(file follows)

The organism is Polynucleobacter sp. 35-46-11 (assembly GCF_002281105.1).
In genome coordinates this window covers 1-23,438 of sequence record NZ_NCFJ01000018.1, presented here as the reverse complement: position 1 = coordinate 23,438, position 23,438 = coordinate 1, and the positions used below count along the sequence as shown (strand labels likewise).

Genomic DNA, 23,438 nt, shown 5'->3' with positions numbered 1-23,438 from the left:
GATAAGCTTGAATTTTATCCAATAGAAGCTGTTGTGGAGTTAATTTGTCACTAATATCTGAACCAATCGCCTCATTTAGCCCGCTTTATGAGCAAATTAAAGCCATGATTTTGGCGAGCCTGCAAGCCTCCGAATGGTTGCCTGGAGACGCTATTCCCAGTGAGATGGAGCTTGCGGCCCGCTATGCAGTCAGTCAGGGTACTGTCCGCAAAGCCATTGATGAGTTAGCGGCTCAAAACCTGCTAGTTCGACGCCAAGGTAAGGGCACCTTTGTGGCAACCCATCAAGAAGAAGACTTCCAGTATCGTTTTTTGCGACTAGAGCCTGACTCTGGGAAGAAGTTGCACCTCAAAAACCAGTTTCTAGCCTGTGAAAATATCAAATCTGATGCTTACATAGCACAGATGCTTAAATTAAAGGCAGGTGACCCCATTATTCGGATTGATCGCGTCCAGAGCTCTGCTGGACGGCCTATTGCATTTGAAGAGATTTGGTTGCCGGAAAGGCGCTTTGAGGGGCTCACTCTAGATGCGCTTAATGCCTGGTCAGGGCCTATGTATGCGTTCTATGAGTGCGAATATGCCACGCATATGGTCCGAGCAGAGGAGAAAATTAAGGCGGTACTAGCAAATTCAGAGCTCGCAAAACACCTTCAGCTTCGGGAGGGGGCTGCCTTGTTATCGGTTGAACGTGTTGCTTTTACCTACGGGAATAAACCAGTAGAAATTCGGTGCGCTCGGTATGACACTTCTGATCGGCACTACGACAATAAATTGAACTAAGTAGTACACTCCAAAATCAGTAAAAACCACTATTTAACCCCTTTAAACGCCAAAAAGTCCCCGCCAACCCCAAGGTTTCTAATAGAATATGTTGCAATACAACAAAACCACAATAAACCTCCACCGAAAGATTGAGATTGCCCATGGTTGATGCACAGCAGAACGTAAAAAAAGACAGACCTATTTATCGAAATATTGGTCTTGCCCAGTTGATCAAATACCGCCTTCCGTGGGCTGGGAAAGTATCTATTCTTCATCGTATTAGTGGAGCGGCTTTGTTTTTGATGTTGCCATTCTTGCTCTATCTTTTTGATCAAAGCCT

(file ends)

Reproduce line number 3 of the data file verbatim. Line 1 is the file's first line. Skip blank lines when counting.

Genomic DNA, 23,438 nt, shown 5'->3' with positions numbered 1-23,438 from the left: